Goodyear names finalists for 28th Highway Hero Award
As finalists for the 28th annual Goodyear North America Highway Hero Award, a Texas truck driver administered life-saving CPR to a victim of a high-speed crash; a Washington truck driver pulled an unconscious driver from a car seconds before it was struck by a train; a Nebraska truck driver provided aid to a driver who had sustained life-threatening injuries after falling asleep and striking his rig; and a Florida truck driver stopped his 18-wheeler and applied his emergency medical training to help save a seven-year-old girl who had stopped breathing.
These professional truck drivers – Jaime Avitia, of El Paso, Texas; Tilden Curl, of Olympia, Wash.; Bill Howard, of Litchfield, Neb.; and David Nelson, of Orlando, Fla. – were named finalists today for trucking’s most prestigious award for heroism.
“These four individuals represent the thousands of professional truck drivers who work every day across North America. Each year, this program offers an opportunity for recognition of those who put their lives on the line to help others,” Joseph Copeland, vice president for commercial tire systems for The Goodyear Tire & Rubber Company, said in a written statement.
“This year, our honored truck drivers all helped to rescue strangers who were in life-threatening peril. In each case, these drivers were able to literally save a life,” Copeland continued. “Time after time, truck drivers have emerged as bona fide heroes. When individuals along North American highways have needed assistance, truck drivers have stopped to help, and sometimes put themselves in harm’s way.”
For the 2010 award, the finalists are the following:
Jaime Avitia, of El Paso, Texas, a driver for Stagecoach Cartage. Early in the morning of Aug. 31, 2010, Avitia was driving on I-10 on his way to a company facility in Laredo, Texas. Beneath I-10 at this point is Highway 17 and a dead-end service road, where he noticed a pickup truck driving at high speed. He watched as the pickup suddenly left the roadway, hit a concrete drainage culvert nose-first, flipped into the air and landed upright.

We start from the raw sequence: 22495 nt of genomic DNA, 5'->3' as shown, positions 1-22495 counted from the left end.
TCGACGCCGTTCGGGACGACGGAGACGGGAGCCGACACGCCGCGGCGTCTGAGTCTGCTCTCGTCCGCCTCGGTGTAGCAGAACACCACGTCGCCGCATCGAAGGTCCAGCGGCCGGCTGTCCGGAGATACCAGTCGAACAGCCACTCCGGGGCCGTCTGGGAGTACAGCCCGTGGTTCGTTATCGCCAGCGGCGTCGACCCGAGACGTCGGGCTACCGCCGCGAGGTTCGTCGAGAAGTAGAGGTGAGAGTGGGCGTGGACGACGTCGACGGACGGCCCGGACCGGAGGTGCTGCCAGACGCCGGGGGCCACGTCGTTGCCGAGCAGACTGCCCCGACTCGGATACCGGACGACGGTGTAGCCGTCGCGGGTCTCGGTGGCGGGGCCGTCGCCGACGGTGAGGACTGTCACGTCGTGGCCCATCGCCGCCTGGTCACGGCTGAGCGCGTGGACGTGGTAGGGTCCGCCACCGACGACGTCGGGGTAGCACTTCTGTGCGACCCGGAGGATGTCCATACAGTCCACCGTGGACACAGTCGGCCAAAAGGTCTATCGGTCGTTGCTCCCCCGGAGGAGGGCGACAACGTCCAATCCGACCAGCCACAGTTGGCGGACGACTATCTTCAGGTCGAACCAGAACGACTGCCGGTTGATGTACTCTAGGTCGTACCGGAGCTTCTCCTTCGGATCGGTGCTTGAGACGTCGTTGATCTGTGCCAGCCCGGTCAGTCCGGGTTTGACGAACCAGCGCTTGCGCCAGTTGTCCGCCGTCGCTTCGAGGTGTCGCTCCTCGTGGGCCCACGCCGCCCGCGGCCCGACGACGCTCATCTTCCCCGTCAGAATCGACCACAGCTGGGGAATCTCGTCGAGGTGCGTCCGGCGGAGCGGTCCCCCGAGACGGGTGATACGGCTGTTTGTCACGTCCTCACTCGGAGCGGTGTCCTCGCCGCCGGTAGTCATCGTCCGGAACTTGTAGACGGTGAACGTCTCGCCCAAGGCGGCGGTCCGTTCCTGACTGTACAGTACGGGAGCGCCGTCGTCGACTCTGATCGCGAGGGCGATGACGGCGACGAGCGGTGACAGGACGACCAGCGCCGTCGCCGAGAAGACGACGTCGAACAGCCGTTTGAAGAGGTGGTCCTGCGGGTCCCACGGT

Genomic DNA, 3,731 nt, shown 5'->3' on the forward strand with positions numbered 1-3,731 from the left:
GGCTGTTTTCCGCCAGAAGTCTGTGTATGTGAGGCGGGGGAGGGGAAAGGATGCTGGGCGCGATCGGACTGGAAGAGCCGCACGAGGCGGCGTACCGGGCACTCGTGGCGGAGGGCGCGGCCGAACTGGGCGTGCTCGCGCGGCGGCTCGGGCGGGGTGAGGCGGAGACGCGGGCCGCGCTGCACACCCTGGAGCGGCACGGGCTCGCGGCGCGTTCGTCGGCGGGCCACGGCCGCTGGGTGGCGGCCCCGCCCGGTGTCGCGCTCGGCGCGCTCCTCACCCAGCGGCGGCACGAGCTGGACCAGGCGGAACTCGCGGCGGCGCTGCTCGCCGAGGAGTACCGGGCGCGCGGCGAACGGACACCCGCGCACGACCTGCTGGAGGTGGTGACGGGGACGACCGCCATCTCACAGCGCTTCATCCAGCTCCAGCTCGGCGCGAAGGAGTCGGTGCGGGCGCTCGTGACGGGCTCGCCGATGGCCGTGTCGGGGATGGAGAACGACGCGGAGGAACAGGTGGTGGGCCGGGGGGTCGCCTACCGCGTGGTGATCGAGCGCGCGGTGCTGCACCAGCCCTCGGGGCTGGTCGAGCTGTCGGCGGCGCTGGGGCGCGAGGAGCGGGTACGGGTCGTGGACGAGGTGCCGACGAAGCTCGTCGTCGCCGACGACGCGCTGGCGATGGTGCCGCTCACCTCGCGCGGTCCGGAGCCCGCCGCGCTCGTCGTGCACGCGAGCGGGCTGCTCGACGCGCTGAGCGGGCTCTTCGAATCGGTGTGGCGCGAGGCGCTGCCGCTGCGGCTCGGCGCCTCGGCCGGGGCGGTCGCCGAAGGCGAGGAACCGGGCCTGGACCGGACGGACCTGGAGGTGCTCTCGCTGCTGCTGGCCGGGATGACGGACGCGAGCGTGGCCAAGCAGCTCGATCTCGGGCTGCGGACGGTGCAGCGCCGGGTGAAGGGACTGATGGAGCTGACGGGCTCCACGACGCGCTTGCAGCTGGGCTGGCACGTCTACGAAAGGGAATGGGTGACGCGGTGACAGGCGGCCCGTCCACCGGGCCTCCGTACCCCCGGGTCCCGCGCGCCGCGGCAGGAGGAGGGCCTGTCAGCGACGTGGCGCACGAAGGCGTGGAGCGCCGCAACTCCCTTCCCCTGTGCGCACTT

Avitia quickly stopped his truck, grabbed a flashlight and first-aid kit, and ran down the embankment toward the accident. Upon reaching the truck, he opened the front door, but couldn’t find anyone inside. He then realized the driver – not wearing a seatbelt – had been thrown into the back seat of the crew cab. Unable to find a pulse, Avitia was able to kneel on the front seat, squeeze between the arm rests and administer CPR on the man. After four chest compressions, the man finally coughed and began to breathe. As another man approached the wrecked pickup, Avitia told him to call 911. Until paramedics arrived, Avitia applied a towel and gauze to the man’s bleeding head and kept him comfortable.
Tilden Curl, of Olympia, Wash., a driver for Tecco Trucking. Just after noon on Oct. 27, 2010, Curl was driving southbound on Highway 99 near Tulare, Calif., when a vehicle appeared to lose control and cross traffic, leaving the highway and finally coming to a stop with its front wheels lodged over the railroad tracks that run parallel to the highway.
Curl stopped his truck to check on the car, then noticed a train was coming. An elderly woman exited the passenger side of the car, and Curl yelled for her to get clear of the tracks. He then noticed that the driver was unconscious and trapped inside. At first, the door couldn’t be opened, but Curl was able to squeeze his arm inside and unlock it. Working quickly, he was able to unfasten the man’s seatbelt and drag him out of the car and away from the area just seconds before the train collided with the stranded vehicle.
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